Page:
Among the many responsibilities assigned to GM Masai Ujiri upon his return to the Toronto Raptors in May of 2013, improving upon the franchise’s overall performance in the NBA Draft was clearly a priority; and without a single pick in last year’s affair, June 26 will mark the former scout’s first opportunity to add a rookie to the roster.
More specifically, the Raptors have almost always struggled to add someone of value in the second round of the draft throughout their 19 years of existence. However, considering that Toronto currently owns both the 37th and 59th overall selections of the final round and the amount of potential that’s expected to be available, Ujiri is understandably focused on making the most of every opportunity.
Over the past couple of weeks, Toronto has been entertaining a long list of projected second-rounders during a series of invitation-only, pre-draft workouts at the Air Canada Center’s practice court. But attempting to figure out who the Raptors will select with the 20th overall pick is difficult enough, and if you’re looking for clues, Ujiri’s draft-day strategy won’t be of any assistance.
While Toronto’s front office leader initially found success as a scout and rose up the ranks of the NBA’s executive ladder due largely to those talents, Ujiri has thrown what some would consider to be the safest approach out the window by making it clear that the Raptors will draft the best player available, rather than address any needs that the team may have.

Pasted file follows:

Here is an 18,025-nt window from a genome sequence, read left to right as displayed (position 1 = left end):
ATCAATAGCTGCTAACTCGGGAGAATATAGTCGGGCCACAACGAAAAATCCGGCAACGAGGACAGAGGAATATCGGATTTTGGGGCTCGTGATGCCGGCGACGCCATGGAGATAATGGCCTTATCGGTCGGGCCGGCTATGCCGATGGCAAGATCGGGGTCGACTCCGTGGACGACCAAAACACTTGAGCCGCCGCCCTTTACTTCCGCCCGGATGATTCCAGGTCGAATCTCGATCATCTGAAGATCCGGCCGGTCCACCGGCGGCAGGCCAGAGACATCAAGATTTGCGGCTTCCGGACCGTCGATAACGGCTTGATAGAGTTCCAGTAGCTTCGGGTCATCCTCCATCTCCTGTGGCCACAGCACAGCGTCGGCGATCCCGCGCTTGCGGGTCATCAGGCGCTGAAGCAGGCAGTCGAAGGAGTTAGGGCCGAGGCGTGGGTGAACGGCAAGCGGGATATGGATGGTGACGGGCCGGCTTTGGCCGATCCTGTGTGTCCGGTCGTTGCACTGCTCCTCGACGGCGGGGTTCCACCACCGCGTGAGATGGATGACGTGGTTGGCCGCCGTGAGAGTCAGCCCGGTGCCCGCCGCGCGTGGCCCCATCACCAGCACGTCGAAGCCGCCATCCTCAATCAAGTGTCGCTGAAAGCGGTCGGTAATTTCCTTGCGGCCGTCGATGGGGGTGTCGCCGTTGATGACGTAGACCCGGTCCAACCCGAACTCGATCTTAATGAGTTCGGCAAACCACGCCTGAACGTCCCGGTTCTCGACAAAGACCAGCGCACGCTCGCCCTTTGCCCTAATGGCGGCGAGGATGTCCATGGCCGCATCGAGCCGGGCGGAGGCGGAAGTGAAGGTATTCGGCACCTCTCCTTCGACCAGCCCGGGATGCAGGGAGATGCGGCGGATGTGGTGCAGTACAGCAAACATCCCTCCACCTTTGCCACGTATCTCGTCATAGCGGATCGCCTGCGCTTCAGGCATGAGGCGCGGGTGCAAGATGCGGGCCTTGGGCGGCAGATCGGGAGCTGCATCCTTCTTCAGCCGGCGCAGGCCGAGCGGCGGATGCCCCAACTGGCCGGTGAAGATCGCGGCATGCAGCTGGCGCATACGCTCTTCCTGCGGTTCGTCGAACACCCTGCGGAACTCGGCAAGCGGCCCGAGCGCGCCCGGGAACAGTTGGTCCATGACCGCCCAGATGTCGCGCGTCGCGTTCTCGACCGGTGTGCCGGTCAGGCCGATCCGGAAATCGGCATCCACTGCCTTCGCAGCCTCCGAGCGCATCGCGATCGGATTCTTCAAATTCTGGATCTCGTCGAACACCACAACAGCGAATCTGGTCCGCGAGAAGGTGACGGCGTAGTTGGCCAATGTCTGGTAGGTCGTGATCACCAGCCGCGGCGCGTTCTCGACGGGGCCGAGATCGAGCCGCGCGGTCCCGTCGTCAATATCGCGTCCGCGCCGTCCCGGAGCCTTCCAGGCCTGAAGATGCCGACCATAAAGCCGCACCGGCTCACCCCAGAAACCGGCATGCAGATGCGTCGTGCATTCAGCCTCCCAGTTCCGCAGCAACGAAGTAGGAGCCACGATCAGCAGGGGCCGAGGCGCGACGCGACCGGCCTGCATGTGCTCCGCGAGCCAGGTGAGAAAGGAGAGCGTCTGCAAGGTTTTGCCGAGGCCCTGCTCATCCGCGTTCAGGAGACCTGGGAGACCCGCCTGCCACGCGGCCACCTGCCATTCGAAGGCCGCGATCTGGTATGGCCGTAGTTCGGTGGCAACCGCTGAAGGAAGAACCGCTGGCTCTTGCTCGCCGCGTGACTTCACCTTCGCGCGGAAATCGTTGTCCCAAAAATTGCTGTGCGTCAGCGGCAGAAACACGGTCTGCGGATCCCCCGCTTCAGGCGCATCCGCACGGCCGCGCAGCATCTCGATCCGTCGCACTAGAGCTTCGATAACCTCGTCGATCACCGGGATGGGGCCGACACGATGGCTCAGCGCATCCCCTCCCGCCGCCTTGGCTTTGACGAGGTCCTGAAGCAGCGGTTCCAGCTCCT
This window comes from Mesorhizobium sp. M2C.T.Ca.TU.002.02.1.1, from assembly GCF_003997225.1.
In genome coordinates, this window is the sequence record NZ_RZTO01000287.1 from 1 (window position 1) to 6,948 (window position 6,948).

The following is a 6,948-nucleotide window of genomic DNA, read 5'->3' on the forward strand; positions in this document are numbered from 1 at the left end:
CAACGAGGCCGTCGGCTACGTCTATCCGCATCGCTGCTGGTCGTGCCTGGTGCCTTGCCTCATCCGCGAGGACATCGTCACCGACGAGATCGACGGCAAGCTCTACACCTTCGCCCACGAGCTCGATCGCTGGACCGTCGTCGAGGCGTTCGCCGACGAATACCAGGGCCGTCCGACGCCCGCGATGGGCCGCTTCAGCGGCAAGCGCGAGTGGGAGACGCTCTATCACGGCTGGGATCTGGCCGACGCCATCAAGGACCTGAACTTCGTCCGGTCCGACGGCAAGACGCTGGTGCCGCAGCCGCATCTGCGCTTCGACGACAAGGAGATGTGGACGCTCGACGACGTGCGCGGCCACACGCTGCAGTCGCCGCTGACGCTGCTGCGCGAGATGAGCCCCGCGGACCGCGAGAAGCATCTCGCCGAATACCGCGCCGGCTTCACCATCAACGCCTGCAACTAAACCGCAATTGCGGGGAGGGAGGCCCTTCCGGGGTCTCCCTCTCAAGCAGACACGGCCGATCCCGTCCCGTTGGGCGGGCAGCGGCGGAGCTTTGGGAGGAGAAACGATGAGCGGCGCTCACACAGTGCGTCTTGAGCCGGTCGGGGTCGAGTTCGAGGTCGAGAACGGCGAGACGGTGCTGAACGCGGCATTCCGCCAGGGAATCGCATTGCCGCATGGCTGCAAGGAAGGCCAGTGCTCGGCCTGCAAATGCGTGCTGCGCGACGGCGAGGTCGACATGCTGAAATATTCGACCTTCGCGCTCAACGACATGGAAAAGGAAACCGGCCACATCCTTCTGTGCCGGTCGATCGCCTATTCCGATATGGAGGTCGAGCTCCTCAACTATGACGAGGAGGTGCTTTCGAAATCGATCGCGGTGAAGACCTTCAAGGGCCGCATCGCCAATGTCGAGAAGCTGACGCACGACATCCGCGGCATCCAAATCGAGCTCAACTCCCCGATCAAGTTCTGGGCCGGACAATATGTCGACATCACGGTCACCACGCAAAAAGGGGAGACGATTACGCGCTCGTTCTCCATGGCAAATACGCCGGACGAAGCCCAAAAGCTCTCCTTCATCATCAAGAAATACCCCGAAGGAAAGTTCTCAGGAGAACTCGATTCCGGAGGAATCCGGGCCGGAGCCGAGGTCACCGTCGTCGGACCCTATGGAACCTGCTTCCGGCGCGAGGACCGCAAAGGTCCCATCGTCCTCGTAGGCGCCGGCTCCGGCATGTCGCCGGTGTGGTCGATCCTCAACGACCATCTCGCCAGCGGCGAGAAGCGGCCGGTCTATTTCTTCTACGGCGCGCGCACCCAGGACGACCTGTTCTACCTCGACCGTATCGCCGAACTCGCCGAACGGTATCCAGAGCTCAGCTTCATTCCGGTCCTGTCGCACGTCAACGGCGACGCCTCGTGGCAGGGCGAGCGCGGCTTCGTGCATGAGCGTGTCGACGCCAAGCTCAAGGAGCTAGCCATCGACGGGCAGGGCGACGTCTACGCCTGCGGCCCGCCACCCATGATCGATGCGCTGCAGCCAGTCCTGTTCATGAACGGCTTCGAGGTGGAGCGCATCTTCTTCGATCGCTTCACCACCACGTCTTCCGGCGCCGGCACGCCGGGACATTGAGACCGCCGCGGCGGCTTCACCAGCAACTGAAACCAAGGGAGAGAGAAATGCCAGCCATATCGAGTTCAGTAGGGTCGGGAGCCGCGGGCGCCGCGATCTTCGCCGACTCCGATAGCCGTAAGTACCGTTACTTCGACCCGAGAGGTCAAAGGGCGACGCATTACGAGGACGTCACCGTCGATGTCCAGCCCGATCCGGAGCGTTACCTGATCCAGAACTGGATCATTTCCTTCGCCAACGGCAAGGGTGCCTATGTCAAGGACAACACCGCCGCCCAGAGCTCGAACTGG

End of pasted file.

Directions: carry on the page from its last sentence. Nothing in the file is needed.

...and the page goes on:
For now, compiling a list of 20 players that Toronto would gladly draft with the 20th overall pick remains the top priority. But contrary to the past, there’s clearly been a greater significance placed upon the franchise’s performance in the second round, and Ujiri confirmed that approach late last month in an interview with the Toronto Sun.
”They [second-round draft picks] are valuable, depending on roster spots, trades, who is available, to move up, they are very valuable to us and I think this year we’re taking them very seriously.”
Most recently, Toronto selected Quincy Acy and Tomislav Zubcic in the second round of the 2012 NBA Draft, and as part of the seven-player trade with the Sacramento Kings that sparked the team’s long-awaited resurgence, Acy provided the franchise with at least some value.
But with the Raptors now headed in the right direction and an on-court chemistry that’s delicate to say the very least, is Ujiri’s ”best player available” strategy really the best approach in any round of the draft?
That question can only be answered with time. But whatever Ujiri and the Raptors ultimately decide to do with each of the three draft picks will directly impact Toronto’s ability to continue it’s current run of relative success, and making the most of the franchise’s opportunities in the second round must remain a priority.